New On DVD
Dark Skies — Keri Russell, Jake Brennan
Worlds Largest Garage Sale
Sunday, 8 a.m. – 1 p.m. at Turfway Park. It’s like 300 garage sales in one! $5 admission. Early bird admission $10 & begins at 7 a.m.
Saturday. 10K and 5K at 8 a.m. One Mile Family Run at 9:30 a.m. and Gapper’s Kids Fun Run at 10:30 a.m.
Summerfair at Coney Island
Friday, Saturday & Sunday. Annual fine arts and crafts fair with food, entertainment and kids area.
International Butterfly Show at Krohn Conservatory
Through June 30th. Thousands of butterflies fly free throughout the showroom.
See more Shark Rays on display than anywhere else in the world! Extremely rare Shark Rays “Sweet Pea, Scooter, Sunshine and Spike.”
“Shipwrecked! An Entertainment”
Runs through June 16th at The Cincinnati Playhouse In The Park.
Bugfest at Cincinnati Museum Center
Saturday, 10 a.m. – 5 p.m. Free with admission. Hands on activities, special guests, music and even insect tasting!
Jon Jon at Mynt Martini
Fountain Square Friday nights. Fun night out with great music.
Participants can still sign up at the following packet pickup dates:
• Wednesday, May 29: 10 a.m. to 4 p.m. outside the Reds Hall of Fame & Museum
• Thursday, May 30: 3 to 8 p.m. outside the Reds Hall of Fame & Museum
• Friday, May 31: Noon to 4 p.m. outside the Reds Hall of Fame & Museum
• Race Day – Starting at 6 a.m. inside GABP Gate 3 on Pete Rose Way
Runners, walkers and families have many options to participate:
• Coldwell Banker West Shell 5K: Chip-timed 3.1-mile course starts on Mehring Way behind Great American Ball Park, winds along the riverfront and finishes inside the ballpark near home plate.
• 10K: Chip-timed 6.2-mile course starts on Mehring Way, winds along the riverfront, crosses over the Ohio River on the Taylor Southgate Bridge into Newport and back across the Purple People Bridge and finishes inside the ballpark near home plate.
• One Mile Family Run/Walk presented by UnitedHealthcare: One mile course starts starts on Mehring Way and finishes inside the ballpark near home plate. (not chip timed)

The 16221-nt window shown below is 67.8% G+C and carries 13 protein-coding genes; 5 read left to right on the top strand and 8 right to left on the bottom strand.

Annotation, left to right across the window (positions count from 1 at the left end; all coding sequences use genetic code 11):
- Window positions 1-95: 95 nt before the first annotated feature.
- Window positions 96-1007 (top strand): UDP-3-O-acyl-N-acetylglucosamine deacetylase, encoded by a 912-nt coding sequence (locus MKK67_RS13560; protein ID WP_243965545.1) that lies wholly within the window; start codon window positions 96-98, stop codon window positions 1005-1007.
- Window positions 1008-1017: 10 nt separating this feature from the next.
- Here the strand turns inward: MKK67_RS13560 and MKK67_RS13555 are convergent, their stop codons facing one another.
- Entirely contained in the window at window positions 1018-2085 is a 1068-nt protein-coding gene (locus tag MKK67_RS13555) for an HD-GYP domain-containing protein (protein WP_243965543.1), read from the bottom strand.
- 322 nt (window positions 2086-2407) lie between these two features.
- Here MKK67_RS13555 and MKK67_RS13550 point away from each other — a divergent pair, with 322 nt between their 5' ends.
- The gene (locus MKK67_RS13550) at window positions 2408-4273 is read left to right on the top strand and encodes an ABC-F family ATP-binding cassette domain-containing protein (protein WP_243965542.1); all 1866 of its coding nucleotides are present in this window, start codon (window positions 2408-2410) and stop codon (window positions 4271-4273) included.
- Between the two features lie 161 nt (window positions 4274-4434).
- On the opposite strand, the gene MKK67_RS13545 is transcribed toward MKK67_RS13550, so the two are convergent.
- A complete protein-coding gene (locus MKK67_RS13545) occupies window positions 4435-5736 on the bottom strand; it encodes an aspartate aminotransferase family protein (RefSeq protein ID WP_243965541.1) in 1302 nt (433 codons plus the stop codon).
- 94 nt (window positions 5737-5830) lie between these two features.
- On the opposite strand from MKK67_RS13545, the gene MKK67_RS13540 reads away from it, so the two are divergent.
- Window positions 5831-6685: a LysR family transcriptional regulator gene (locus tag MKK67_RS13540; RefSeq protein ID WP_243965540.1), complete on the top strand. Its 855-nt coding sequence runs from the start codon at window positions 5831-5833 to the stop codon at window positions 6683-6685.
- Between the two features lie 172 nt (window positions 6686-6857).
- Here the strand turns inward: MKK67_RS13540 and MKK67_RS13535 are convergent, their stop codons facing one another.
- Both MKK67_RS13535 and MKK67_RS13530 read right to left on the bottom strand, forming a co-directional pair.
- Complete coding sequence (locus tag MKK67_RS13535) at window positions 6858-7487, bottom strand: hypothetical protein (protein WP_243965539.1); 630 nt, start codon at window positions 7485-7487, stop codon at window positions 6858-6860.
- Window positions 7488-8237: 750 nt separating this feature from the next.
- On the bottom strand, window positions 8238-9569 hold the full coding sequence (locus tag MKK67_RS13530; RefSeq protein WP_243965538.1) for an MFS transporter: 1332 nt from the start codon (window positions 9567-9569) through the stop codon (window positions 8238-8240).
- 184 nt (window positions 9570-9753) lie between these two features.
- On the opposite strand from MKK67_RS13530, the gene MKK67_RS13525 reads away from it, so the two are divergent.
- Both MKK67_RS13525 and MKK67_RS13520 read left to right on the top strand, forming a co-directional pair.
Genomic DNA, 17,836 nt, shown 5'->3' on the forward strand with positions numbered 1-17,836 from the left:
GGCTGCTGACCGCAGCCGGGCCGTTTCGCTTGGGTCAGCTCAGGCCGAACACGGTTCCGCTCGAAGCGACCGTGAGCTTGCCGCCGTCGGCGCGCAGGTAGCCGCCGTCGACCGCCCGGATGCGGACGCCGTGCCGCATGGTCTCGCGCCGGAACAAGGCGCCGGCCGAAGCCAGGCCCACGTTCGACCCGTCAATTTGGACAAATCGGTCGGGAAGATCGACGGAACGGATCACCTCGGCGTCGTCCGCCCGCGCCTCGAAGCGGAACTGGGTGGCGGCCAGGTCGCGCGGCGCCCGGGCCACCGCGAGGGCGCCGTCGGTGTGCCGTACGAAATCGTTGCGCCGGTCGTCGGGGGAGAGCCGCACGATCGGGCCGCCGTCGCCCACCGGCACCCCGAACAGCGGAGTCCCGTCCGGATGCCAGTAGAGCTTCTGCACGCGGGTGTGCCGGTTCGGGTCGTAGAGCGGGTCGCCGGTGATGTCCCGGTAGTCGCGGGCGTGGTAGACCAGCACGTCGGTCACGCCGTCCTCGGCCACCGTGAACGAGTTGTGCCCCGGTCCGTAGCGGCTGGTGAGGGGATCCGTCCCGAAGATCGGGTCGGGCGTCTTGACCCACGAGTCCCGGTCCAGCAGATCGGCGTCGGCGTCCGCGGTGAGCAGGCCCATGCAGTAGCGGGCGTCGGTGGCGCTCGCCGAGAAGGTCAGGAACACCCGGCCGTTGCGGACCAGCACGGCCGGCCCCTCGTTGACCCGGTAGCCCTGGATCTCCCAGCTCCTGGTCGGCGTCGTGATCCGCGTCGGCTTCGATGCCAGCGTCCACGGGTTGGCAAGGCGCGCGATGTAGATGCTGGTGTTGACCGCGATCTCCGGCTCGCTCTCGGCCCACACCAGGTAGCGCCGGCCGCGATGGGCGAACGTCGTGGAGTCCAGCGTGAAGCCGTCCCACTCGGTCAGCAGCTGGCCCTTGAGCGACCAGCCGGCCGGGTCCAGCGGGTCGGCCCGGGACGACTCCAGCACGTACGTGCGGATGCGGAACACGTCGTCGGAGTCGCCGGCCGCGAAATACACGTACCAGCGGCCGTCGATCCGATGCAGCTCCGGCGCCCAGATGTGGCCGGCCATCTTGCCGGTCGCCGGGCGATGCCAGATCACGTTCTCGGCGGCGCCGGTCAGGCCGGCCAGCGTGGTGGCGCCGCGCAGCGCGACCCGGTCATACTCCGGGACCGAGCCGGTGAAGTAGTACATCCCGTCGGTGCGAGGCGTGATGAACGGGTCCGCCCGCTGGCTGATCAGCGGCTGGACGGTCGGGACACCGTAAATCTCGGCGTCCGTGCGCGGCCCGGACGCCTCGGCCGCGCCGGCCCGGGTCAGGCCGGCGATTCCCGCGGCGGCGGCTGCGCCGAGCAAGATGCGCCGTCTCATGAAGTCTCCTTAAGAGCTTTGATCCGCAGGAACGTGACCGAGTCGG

• Gapper’s Kids Fun Run presented by UnitedHealthcare: Kids run around the warning track of the ballpark.
• Coldwell Banker West Shell 5K: $40
• 10K: $50
• One Mile Family Run/Walk presented by UnitedHealthcare: $25
• Gapper’s Kids Fun Run presented by UnitedHealthcare: $15 (for kids 10 and under)
All participants receive a race T-shirt (technical shirt for 10K participants), post-race party in the Kroger Fan Zone and one View Level ticket voucher for the Reds vs. Rockies game on Tuesday, June 4 at 7:10 p.m.
Race start times:
• 8 a.m.: Runners and walkers for 10K and 5K (includes the first 2,000 5K to register, all 10K and elite runners)
• 8:10 a.m.: Runners and walkers for 5K (includes remainder of 5K runners/walkers)
• 9:30 a.m.: One Mile Family Run/Walk
• 10:15 a.m.: Gapper’s Kids Fun Run
Participants and their guests are asked to refrain from bringing any bags or backpacks to race areas including registration, starting line and ballpark. Bags may be subject to search.
Recommended parking for the Redlegs Run:
• Central Riverfront Garage: $5 vouchers available for sale at packet pick-up; otherwise $1.50 per hour with a $9 maximum
• East Garage: $6 (east of US Bank Arena)
• Lots B & D $5 (east of Paul Brown Stadium)
• Lot E: $5 (south Paul Brown Stadium)
Visit www.reds.com/run for full race details. (online registration closed)
Race sponsors include: Cintas, UnitedHealthcare, Trophy Awards, Fleet Feet Sports, 9 On Your Side, LaRosa’s, UDF, Coca-Cola, Queen City Sausage, Kroger Co., Nike and Castellini Group of Companies.
Over 3,200 runners and walkers participated in 2012 generating over $140,000 for the baseball-themed outreach programs of the Reds Community Fund.